What the sci­en­tists are say­ing…

The Week - - News | Health & Science -

Al­co­hol linked to DNA dam­age Nu­mer­ous stud­ies have sug­gested that drink­ing al­co­hol raises the risk of sev­eral com­mon types of can­cer, in­clud­ing breast and oe­soph­a­gus – but the pre­cise mech­a­nism by which it might do so has al­ways been mys­te­ri­ous. Now, re­searchers at the Univer­sity of Cam­bridge think they may have pin­pointed it. In ex­per­i­ments that in­volved giv­ing ethanol to mice, they ob­served that a toxin called ac­etalde­hyde – pro­duced as al­co­hol is bro­ken down – dam­ages the DNA of stem cells in the blood, per­ma­nently al­ter­ing the DNA se­quenc­ing. The study also looked at how the body pro­tects it­self against al­co­hol. The liver pro­duces en­zymes called alde­hyde de­hy­dro­ge­nase (ALDH), which break down ac­etalde­hyde, pre­vent­ing its build-up. How­ever, drink­ing too much may over­whelm this de­fence sys­tem – and mil­lions of peo­ple (many of them in East Asia, where rates of oe­sopha­gal can­cer are un­usu­ally high) carry a ge­netic mu­ta­tion that ren­ders it in­ef­fec­tive. The re­searchers found that mice bred not to pro­duce one of these en­zymes – ALDH2 – ex­pe­ri­enced four times more cell dam­age af­ter be­ing given al­co­hol than a con­trol group with nor­mal en­zyme lev­els. “How ex­actly al­co­hol causes dam­age to us is con­tro­ver­sial,” study co-au­thor Pro­fes­sor Ke­tan Pa­tel told The Guardian. “This pa­per pro­vides very strong ev­i­dence that an al­co­hol me­tab­o­lite causes DNA dam­age [in­clud­ing] to the all-im­por­tant stem cells that go on to make tis­sues.”

Spinach may boost the brain Peo­ple whose di­ets con­tain sub­stan­tial quan­ti­ties of leafy green veg­eta­bles are more likely to re­tain their mem­o­ries in old age, sci­en­tists have opined. The study at Rush Univer­sity in Chicago tracked 960 peo­ple with an av­er­age age of 81 (none of whom had de­men­tia) for up to a decade, quizzing them about di­ets and giv­ing them an­nual men­tal ap­ti­tude tests. The par­tic­i­pants were put into five groups de­pend­ing on their leafy greens con­sump­tion. Those in the group that in­gested the high­est amount, av­er­ag­ing 1.3 serv­ings per day of veg­eta­bles such as spinach and kale were sig­nif­i­cantly less likely to have ex­pe­ri­enced cog­ni­tive de­cline than those in the group that con­sumed the least, av­er­ag­ing 0.1 serv­ings. Be­ing ob­ser­va­tional, the study does not es­tab­lish a causative link be­tween the veg­eta­bles and mem­ory preser­va­tion, but forms part of a grow­ing body of ev­i­dence that finds cer­tain foods con­trib­ute to cog­ni­tive health.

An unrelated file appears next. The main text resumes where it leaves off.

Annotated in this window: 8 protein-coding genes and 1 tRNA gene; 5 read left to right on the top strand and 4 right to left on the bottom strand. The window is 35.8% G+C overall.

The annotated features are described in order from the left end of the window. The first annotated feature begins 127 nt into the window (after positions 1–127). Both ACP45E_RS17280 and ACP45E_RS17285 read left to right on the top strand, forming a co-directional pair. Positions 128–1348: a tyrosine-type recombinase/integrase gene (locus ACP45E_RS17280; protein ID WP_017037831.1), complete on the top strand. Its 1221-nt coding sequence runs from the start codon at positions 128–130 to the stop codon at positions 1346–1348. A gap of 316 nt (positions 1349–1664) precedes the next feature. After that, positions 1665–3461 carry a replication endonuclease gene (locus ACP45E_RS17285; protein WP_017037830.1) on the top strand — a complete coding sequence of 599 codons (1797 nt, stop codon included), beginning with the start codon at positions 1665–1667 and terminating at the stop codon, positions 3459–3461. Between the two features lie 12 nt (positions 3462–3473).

The risk of a dryer world About a quar­ter of the world’s land sur­face is likely to be­come arid if global tem­per­a­tures rise to 2˚C above pre- in­dus­trial lev­els, sci­en­tists have warned. Yet ac­cord­ing to an in­ter­na­tional study of arid­ity – a mea­sure of the dry­ness of the land – the area af­fected would be very much re­duced if the rise were lim­ited to 1.5˚C (tem­per­a­tures are cur­rently about 1˚C above pre-in­dus­trial lev­els). Re­searchers stud­ied pro­jec­tions from 27 cli­mate mod­els to iden­tify the ar­eas where arid­i­fi­ca­tion would emerge as tem­per­a­tures rise, and found that they cov­ered 20% to 30% of the world’s sur­face, in South­east Asia, south­ern Europe, south­ern Africa, Cen­tral Amer­ica and south­ern Aus­tralia. A rise of 2˚C would mean that these re­gions, which are home to about 1.5 bil­lion peo­ple, start to ex­pe­ri­ence drought, wild­fires and re­duced bio­di­ver­sity, the team said in the journal Na­ture Cli­mate Change. How­ever, two-thirds of the re­gions should avoid sig­nif­i­cant arid­i­fi­ca­tion if warm­ing can be lim­ited to 1.5˚C. The 2015 Paris Agree­ment states that sig­na­to­ries will pur­sue ef­forts to keep global in­creases within 1.5˚C – but some cli­mate sci­en­tists be­lieve that it’s al­ready too late to pre­vent global warm­ing cross­ing the 2˚C thresh­old.

Killer plant dis­ease head­ing to UK A dan­ger­ous pathogen that has wiped out olive groves in Europe could be head­ing to Bri­tain, hor­ti­cul­tur­al­ists have warned. Xylella fas­tid­iosa, which can in­fect 350 species of plant, rang­ing from laven­der to cherry trees, in­vades the ves­sels that plants use to con­vey wa­ter, leav­ing them wilted and dy­ing. Al­though the EU has im­posed strict mea­sures to halt the spread, the Royal Hor­ti­cul­tural So­ci­ety be­lieves there is a very real risk of it still reach­ing the UK. It is urg­ing gar­den­ers to buy plants prop­a­gated from seed in the UK, or that have been grown in the UK for at least a year.

Not just for the bi­ceps

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